Objective: Hydroxychloroquine (HCQ) has a primary role in the prophylaxis and treatment of systemic lupus erythematosus (SLE) and may be protective against thrombosis in SLE. Optimal weight-based dosing of HCQ is unknown. This study was undertaken to examine the usefulness of HCQ blood monitoring in predicting thrombosis risk in a longitudinal SLE cohort.
Methods: HCQ levels were serially quantified from EDTA whole blood by liquid chromatography-tandem mass spectrometry. The mean HCQ blood levels calculated prior to thrombosis or until the last visit were compared using t-tests between patients with and those without thrombosis. Pooled logistic regression was used to analyze the association between rates of thrombosis and HCQ blood level. Rate ratios (RRs) and 95% confidence intervals (95% CIs) were calculated.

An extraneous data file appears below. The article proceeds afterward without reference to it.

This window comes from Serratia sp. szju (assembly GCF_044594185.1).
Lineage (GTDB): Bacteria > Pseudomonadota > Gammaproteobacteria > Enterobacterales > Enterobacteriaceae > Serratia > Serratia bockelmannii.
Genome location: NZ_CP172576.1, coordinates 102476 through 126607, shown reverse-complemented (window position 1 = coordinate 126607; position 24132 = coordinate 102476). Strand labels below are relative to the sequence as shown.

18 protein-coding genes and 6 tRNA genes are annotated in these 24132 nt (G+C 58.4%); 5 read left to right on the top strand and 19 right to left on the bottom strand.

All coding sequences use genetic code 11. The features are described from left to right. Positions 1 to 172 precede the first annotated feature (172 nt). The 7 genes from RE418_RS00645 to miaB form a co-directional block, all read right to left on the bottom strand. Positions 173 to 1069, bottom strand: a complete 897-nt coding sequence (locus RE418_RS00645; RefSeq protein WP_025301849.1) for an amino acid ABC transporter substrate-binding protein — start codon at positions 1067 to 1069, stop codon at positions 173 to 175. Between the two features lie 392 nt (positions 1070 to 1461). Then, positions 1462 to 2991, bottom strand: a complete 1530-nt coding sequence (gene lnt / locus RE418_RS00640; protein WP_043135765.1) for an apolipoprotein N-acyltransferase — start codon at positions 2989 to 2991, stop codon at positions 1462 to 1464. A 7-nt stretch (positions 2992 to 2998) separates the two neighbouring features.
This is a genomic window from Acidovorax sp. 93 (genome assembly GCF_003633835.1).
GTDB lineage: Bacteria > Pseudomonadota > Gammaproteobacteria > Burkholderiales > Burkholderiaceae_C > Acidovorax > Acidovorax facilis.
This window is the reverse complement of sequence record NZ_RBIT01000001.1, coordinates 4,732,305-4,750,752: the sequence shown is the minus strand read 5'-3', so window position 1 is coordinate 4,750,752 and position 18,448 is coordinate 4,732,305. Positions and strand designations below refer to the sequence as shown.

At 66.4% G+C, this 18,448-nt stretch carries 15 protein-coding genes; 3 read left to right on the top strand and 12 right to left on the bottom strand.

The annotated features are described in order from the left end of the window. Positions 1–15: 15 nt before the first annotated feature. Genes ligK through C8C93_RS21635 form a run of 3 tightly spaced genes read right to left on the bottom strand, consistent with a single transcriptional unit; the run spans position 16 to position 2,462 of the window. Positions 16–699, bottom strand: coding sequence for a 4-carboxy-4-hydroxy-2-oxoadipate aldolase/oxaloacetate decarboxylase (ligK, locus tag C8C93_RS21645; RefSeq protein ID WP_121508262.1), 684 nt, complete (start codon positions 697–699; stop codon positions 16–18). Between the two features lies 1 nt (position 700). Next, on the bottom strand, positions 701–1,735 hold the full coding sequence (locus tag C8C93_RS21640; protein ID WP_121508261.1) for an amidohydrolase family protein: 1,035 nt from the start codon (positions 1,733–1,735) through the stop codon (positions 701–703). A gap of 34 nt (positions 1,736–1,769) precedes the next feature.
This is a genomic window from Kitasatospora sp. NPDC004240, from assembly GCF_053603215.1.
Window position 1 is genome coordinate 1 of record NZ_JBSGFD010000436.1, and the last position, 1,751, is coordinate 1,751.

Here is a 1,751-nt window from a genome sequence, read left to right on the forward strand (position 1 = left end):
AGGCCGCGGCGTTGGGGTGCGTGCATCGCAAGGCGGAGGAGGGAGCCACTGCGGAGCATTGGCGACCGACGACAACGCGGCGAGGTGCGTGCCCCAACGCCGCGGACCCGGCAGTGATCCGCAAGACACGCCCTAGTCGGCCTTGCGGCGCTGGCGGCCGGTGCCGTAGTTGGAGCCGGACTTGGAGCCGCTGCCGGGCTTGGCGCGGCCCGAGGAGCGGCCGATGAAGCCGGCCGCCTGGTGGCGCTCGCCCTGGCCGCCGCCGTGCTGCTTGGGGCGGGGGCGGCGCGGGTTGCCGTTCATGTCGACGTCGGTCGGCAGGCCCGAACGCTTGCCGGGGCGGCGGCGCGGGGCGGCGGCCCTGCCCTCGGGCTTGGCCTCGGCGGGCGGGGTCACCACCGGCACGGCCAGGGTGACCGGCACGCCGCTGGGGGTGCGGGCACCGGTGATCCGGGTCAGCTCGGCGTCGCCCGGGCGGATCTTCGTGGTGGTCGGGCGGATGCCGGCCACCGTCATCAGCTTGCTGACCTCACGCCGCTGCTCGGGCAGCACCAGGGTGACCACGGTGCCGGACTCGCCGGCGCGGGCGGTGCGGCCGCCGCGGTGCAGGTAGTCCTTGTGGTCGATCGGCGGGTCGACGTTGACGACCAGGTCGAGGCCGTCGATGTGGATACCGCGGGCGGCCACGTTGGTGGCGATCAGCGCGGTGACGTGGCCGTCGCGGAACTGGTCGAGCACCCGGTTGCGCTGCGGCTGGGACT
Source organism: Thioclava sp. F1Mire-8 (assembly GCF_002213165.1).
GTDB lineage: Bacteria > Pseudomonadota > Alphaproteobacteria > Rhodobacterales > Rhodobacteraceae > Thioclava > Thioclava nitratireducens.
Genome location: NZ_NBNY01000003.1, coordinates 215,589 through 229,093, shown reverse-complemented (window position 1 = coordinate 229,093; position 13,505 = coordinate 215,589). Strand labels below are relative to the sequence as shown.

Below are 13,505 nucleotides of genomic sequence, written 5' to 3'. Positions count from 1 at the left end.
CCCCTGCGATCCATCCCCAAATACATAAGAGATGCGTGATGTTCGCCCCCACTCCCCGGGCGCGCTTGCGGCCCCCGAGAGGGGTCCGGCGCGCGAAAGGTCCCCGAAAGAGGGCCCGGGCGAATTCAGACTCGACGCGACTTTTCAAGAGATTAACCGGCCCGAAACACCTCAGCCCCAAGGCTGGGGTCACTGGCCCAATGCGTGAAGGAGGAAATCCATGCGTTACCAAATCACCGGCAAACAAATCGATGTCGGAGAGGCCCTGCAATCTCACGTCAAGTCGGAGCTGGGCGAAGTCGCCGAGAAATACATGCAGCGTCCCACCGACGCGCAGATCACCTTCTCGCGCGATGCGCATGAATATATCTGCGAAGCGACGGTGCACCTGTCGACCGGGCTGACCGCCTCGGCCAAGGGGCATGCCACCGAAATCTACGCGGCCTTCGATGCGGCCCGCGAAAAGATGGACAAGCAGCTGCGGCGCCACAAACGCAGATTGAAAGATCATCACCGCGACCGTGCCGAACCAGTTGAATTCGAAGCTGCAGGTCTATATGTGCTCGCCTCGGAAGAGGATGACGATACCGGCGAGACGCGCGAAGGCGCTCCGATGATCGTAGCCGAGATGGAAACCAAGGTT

Results: In 739 patients with SLE, thrombosis occurred in 38 patients (5.1%). The mean ± SD HCQ blood level was lower in patients who developed thrombosis versus those who did not develop thrombosis (720 ± 489 ng/ml versus 935 ± 580 ng/ml; P = 0.025). Thrombosis rates were reduced by 13% for every 200-ng/ml increase in the most recent HCQ blood level (RR 0.87 [95% CI 0.78-0.98], P = 0.025) and by 13% for mean HCQ blood level (RR 0.87 [95% CI 0.76-1.00], P = 0.056). Thrombotic events were reduced by 69% in patients with mean HCQ blood levels ≥1,068 ng/ml versus those with levels <648 ng/ml (RR 0.31 [95% CI 0.11-0.86], P = 0.024). This remained significant after adjustment for confounders (RR 0.34 [95% CI 0.12-0.94], P = 0.037).
Conclusion: Low HCQ blood levels are associated with thrombotic events in SLE. Longitudinal measurement of HCQ levels may allow for personalized HCQ dosing strategies. Recommendations for empirical dose reduction may reduce or eliminate the benefits of HCQ in this high-risk population.
© 2020, American College of Rheumatology.